LowT Gimenez's Miami where eduction "a politically tainted search process that scared a top candidate away."

Miami Herald:

‘Common sense prevailed.’ Miami Dade College won’t lower requirements for president


BY COLLEEN WRIGHT

Gimenez Politics hurt Miami Dade college: "the perception of a politically tainted search process that scared a top candidate away."




The people tasked with finding the next president of Miami Dade College have repeatedly insisted that Florida’s Sunshine Law, which requires names of candidates to be publicly disclosed, has kept quality candidates from applying for the public position.

But in at least one case, it was the perception of a politically tainted search process that scared a top candidate away.

Cerritos College President Jose Fierro, one of about six candidates seriously considered for the job, withdrew his application by May 15 because the politics and publicity of the search “made him very nervous,” the headhunting firm contracted by the college told the presidential search committee Thursday afternoon.

The college’s faculty union raised alarms about a rigged process in favor of a specific candidatewhen newly appointed trustees wanted to drop minimum requirements last week. The college’s board of trustees held a special meeting Thursday morning, days before the June 2 application deadline, and ultimately voted 4-3 against a proposal to allow candidates with master’s degrees to apply.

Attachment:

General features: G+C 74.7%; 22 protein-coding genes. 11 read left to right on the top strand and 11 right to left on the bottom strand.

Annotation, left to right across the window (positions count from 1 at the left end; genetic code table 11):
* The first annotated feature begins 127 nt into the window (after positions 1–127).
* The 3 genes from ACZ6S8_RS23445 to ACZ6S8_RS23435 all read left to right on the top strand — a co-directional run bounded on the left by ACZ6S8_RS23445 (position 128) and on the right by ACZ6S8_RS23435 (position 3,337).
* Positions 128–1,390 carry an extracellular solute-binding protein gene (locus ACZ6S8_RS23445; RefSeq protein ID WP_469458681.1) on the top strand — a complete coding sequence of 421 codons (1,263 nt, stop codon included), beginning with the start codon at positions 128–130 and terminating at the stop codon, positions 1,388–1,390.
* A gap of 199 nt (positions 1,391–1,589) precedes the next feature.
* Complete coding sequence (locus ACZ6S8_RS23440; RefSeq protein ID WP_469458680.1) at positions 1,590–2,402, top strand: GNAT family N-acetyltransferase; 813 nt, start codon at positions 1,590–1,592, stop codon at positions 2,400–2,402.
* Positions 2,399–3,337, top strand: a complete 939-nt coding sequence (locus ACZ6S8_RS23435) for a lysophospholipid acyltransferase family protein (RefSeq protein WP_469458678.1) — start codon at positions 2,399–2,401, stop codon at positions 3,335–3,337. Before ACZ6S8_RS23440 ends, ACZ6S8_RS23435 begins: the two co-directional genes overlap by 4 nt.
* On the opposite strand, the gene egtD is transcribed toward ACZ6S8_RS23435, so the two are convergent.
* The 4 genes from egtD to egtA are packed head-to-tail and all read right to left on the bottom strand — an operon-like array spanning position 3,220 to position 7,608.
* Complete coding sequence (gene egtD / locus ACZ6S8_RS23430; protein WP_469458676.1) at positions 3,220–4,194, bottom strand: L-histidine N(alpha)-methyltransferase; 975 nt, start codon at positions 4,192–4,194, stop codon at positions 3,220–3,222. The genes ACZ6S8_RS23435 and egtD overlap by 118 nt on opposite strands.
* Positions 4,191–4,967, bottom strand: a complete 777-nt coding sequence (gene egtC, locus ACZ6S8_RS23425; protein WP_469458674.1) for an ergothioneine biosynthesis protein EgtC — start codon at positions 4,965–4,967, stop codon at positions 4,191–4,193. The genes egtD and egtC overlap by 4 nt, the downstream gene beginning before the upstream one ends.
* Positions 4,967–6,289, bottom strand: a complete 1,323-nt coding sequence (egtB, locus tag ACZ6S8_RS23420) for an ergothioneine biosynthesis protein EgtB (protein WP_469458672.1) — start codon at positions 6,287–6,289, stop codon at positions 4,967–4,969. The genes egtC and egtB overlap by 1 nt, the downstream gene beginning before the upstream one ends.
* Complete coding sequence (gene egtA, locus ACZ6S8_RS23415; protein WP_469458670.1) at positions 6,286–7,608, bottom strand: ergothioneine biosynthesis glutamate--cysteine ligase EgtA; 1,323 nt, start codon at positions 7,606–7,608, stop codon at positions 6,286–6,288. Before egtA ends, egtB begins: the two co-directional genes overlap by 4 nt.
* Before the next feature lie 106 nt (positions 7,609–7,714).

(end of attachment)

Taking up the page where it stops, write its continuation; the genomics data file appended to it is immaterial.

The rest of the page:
https://twitter.com/Colleen_Wright/status/1134151562266382336

“The articles in the press have not escaped the candidates,” said Diversified Search’s managing director in Miami, John Mestepey. “It has created some consternation and concern in their minds, and we have been busily quieting the waters and encouraging them to stay in the process. We think they will.”

Fierro wrote in an email to the Miami Herald that he was solicited by a recruiter for the job.

“I am happy to serve at Cerritos College and I made this clear to the recruiter who solicited me for the Miami Dade presidency,” he said. “While I am flattered to be considered for the position, it is strictly a reflection of the great work we do at Cerritos College.”

New trustees Michael Bileca and Anay Abraham proposed earlier Thursday to undo requirements set by a prior board of trustees, before Gov. Ron. DeSantis appointed four new trustees to a board of seven. Bileca and Abraham are among those four.
They said doing away with must-have requirements like a doctoral degree, or a “terminal” degree equivalent, and six years of academic administration experience would create a more diverse applicant pool. New trustee Marcell Felipe, also a DeSantis appointee, supported that motion. He was met with jeers from the crowd.

“Really, we’re limiting to a Ph.D, doctorate or lawyer,” Bileca said. “It’s creating an opportunity for people to apply who might not fit this narrow thing. The more I think it’s better because it’s creating a diversified candidate set.”


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